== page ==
Remember the old fold-up cardboard dressmakers pattern cutting boards? (here's a link to a new one if you don't know what I'm talking about). I happened to have two VERY old ones laying around, unused. Mine are 40" wide x 72" long, and I taped them together to make one large board that is 80" wide x 72" high, then hung them on the wall. These boards are made of fairly thick cardboard so you can pin directly into them like a cork board. I pinned my backing fabric down first, making sure it was nice and flat. Then centered the batting on top, and tacked it lightly in place with a few pins as well, then pinned my quilt top in place all around the outside edge, pinning straight thru into the cardboard every 4" to 6". Now that it's all smooth and flat, I can go back and pin baste with safety pins every few inches. (I see that I have a little adjusting to do on the bottom edge of my quilt - there's a little extra bit of fullness that needs to be worked in before I start the basting - isn't it amazing what we see in pictures?)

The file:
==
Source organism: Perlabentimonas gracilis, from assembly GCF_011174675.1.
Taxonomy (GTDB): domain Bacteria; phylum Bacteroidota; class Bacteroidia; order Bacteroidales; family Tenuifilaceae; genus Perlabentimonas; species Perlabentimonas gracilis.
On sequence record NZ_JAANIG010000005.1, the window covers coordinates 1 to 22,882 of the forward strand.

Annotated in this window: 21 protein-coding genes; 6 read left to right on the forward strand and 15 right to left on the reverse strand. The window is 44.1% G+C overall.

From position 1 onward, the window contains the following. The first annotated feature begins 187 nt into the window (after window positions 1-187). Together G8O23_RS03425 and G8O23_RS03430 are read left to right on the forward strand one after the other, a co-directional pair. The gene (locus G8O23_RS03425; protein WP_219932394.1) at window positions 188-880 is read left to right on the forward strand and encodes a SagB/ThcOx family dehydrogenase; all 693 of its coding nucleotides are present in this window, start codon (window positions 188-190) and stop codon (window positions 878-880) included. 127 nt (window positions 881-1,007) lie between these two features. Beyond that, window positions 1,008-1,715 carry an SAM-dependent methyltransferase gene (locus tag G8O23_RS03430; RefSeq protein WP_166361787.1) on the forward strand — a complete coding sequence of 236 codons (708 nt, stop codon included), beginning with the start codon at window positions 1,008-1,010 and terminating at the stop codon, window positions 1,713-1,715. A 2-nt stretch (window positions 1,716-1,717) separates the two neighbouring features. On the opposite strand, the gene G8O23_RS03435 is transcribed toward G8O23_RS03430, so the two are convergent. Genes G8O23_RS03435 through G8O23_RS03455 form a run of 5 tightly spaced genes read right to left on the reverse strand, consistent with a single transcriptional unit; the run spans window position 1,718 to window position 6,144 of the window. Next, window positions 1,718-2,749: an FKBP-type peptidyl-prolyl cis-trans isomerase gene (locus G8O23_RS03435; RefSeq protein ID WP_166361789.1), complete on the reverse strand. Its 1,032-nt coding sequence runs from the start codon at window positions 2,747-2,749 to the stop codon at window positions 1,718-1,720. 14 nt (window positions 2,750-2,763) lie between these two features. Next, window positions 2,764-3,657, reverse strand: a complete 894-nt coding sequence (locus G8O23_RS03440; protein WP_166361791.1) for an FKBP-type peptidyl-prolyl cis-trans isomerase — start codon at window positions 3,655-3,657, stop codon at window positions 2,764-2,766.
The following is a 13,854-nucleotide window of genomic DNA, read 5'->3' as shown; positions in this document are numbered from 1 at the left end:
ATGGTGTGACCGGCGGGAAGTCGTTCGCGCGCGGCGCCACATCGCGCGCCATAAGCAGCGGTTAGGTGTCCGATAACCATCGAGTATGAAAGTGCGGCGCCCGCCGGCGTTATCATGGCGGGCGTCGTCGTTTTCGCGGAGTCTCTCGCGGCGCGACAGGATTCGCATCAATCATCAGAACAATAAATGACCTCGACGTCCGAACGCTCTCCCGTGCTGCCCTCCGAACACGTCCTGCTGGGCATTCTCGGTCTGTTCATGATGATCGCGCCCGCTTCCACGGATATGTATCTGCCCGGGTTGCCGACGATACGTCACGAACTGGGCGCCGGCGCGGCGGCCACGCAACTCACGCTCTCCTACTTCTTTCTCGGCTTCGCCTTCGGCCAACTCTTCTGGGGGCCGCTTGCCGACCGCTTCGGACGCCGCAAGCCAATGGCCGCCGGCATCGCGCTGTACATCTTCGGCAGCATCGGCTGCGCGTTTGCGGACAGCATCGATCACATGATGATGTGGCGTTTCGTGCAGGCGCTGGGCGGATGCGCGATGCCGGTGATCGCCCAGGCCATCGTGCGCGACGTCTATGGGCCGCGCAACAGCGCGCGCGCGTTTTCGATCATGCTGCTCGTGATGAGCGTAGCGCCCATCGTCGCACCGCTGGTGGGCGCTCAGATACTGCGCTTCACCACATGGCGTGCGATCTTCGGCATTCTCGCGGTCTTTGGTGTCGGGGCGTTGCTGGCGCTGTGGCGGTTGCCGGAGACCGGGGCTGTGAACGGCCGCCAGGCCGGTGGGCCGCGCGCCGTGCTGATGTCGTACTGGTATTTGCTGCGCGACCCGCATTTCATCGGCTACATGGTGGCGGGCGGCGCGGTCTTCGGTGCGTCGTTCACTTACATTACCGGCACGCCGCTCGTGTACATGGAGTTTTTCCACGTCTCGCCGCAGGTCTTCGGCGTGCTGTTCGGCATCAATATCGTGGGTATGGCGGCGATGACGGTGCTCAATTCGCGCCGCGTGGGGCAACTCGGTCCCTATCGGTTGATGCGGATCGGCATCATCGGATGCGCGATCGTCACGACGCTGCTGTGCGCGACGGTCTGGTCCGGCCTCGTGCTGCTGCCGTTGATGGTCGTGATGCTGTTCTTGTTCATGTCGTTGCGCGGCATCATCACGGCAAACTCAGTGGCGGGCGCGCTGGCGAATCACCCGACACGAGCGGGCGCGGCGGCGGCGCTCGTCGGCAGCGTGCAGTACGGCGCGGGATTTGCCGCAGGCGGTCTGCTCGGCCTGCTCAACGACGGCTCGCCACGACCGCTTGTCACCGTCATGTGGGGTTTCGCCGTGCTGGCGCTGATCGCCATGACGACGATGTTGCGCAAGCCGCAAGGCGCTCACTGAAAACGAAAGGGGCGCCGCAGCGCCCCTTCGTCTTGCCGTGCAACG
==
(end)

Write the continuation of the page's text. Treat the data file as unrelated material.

While I prefer pin-basting, this technique would also work well with basting spray. Here's a closeup of one corner so you can see each of the layers pinned in place. You can also see a little bit of the hanging mechanism I came up with. I punched a metal grommet in the center of each board, piggy-backed a pair of those little hooks that you find on zipper pulls or lanyards, which I then hung on a Hercules Hook in the wall. You can do whatever works for you, but that's what I had on hand to work with, and it works for me!

I'll let you know how the basting process goes, but so far - so good! At least I'm upright, instead of kneeling on a hard floor, or bending over a table. So much more comfortable!

Update - I just finished the pin-basting and it worked like a charm! Knees and back are still good! Time to quilt...